# Galaxy And Mass Assembly (GAMA): Testing galaxy formation models through the most massive galaxies in the Universe

P. Oliva-Altamirano, S. Brough, C. Lidman, W. J. Couch, A. M. Hopkins, M. Colless, E. Taylor, A. S. G. Robotham, M. L. P. Gunawardhana, T. Ponman, I. Baldry, A. E. Bauer, J. Bland-Hawthorn, M. Cluver, E. Cameron, C. J. Conselice, S. Driver, A. C. Edge, A. W. Graham, E. van KampenM. A. Lara-López, J. Liske, A. R. López-Sánchez, J. Loveday, S. Mahajan, J. Peacock, S. Phillipps, K. A. Pimbblet, R. G. Sharp

Research output: Contribution to journalArticle (Academic Journal)peer-review

30 Citations (Scopus)

## Abstract

We have analysed the growth of Brightest Group Galaxies and Brightest Cluster Galaxies (BGGs/BCGs) over the last 3 billion years using a large sample of 883 galaxies from the Galaxy And Mass Assembly Survey. By comparing the stellar mass of BGGs and BCGs in groups and clusters of similar dynamical masses, we find no significant growth between redshift $z=0.27$ and $z=0.09$. We also examine the number of BGGs/BCGs that have line emission, finding that approximately 65 per cent of BGGs/BCGs show H$\alpha$ in emission. From the galaxies where the necessary spectroscopic lines were accurately recovered (54 per cent of the sample), we find that half of this (i.e. 27 per cent of the sample) harbour on-going star formation with rates up to $10\,$M$_{\odot}$yr$^{-1}$, and the other half (i.e. 27 per cent of the sample) have an active nucleus (AGN) at the centre. BGGs are more likely to have ongoing star formation, while BCGs show a higher fraction of AGN activity. By examining the position of the BGGs/BCGs with respect to their host dark matter halo we find that around 13 per cent of them do not lie at the centre of the dark matter halo. This could be an indicator of recent cluster-cluster mergers. We conclude that BGGs and BCGs acquired their stellar mass rapidly at higher redshifts as predicted by semi-analytic models, mildly slowing down at low redshifts.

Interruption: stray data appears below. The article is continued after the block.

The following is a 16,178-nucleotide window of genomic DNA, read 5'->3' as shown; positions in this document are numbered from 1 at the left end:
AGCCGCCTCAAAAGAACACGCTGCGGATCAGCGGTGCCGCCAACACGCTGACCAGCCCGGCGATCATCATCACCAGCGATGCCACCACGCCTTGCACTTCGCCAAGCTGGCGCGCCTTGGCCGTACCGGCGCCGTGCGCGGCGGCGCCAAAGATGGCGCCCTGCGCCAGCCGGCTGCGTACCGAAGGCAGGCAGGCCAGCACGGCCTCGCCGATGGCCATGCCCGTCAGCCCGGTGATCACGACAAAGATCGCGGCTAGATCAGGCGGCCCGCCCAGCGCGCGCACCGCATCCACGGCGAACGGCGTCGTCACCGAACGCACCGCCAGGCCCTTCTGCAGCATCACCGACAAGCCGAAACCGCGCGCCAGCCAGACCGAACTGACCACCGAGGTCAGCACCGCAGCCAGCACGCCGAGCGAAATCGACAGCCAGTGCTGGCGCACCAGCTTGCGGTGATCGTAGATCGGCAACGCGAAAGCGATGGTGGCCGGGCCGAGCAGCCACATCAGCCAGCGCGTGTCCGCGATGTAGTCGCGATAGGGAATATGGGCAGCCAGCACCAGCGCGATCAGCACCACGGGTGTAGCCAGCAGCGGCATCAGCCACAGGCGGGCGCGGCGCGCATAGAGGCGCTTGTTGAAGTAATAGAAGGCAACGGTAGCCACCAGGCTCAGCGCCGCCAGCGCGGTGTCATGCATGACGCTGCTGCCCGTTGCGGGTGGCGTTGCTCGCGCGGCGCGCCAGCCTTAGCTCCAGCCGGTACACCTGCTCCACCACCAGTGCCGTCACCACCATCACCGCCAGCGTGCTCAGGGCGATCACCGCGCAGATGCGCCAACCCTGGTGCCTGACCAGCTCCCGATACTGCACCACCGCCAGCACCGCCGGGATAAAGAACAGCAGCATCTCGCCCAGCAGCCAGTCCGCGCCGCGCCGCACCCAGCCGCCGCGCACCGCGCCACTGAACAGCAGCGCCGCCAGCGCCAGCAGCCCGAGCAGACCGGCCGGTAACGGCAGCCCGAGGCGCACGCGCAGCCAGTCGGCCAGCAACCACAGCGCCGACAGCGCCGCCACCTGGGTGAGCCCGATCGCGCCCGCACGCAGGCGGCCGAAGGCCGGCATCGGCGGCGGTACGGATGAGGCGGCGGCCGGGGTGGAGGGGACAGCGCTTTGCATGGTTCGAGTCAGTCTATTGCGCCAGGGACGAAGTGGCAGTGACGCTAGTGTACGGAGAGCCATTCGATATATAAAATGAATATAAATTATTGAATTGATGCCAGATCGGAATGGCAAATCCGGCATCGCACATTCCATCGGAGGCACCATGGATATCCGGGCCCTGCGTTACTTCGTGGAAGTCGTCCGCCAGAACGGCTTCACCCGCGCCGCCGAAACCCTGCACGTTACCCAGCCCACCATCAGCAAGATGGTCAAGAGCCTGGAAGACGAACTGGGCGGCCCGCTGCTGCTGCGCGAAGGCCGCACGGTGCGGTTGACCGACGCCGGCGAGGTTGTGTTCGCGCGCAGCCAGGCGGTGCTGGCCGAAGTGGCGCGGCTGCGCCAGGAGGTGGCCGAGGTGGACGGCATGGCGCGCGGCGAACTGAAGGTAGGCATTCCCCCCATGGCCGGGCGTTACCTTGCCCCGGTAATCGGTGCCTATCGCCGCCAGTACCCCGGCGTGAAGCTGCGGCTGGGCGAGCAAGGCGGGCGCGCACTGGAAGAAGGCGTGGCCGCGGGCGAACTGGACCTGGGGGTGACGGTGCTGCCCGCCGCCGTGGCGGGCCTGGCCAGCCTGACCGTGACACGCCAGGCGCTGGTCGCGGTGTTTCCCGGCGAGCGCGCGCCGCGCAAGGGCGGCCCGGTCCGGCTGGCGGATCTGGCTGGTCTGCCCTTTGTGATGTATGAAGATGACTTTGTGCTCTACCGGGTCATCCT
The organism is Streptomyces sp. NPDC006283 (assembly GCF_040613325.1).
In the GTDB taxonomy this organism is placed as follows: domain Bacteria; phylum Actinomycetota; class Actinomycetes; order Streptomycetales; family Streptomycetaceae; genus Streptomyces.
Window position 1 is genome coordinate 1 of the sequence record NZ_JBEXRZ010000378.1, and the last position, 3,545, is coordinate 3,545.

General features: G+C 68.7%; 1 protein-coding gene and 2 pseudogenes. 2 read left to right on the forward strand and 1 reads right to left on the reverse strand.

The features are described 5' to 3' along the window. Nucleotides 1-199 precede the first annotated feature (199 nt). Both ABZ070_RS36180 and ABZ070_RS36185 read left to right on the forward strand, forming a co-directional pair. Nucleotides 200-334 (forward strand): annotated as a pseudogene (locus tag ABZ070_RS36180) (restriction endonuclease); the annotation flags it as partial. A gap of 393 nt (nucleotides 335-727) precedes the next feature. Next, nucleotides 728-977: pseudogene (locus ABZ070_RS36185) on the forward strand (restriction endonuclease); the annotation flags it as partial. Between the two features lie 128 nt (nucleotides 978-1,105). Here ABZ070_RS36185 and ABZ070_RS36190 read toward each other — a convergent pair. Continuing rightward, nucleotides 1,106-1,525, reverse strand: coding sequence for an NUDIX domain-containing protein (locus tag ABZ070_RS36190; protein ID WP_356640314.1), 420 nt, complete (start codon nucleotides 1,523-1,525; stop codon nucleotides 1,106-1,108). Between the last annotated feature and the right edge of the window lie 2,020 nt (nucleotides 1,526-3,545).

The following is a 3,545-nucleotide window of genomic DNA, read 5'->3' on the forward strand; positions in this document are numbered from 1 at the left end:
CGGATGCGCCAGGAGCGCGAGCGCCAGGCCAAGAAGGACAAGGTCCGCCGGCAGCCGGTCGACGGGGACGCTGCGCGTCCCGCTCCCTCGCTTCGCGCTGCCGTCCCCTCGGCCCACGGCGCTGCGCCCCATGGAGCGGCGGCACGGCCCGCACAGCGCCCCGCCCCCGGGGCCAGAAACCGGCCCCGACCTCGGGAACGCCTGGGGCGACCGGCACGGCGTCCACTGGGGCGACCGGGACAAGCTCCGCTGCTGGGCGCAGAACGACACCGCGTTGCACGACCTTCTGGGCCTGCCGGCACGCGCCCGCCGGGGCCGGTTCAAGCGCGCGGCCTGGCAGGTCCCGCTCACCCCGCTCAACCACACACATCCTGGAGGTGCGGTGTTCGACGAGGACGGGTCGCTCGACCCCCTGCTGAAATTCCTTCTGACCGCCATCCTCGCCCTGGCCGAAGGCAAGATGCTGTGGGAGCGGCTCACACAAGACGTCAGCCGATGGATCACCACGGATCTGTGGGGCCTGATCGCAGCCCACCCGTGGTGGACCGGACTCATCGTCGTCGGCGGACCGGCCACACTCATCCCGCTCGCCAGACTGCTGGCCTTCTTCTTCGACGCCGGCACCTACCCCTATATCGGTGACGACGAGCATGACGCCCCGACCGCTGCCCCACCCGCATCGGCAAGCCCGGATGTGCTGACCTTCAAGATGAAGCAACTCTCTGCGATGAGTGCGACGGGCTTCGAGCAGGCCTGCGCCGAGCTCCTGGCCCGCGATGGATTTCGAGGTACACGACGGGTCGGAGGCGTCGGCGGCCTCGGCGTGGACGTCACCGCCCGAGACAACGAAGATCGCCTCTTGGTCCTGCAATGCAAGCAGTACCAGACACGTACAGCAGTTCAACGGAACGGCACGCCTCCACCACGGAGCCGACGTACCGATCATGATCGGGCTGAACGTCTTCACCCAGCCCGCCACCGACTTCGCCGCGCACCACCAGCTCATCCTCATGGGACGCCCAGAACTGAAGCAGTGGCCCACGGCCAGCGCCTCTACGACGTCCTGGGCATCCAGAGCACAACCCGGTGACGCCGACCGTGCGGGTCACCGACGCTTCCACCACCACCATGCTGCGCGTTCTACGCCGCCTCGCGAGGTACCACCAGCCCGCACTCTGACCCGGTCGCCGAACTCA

Original language Undefined/Unknown Monthly Notices of the Royal Astronomical Society https://doi.org/10.1093/mnras/stu277 Published - 17 Feb 2014

### Bibliographical note

Accepted for publication Monthly Notices of the Royal Astronomical Society (7 of Feb 2014)

## Keywords

• astro-ph.CO
• ### Research in planetary physics, astrophysics and cosmology at Bristol

Birkinshaw, M.

1/04/121/04/15

Project: Research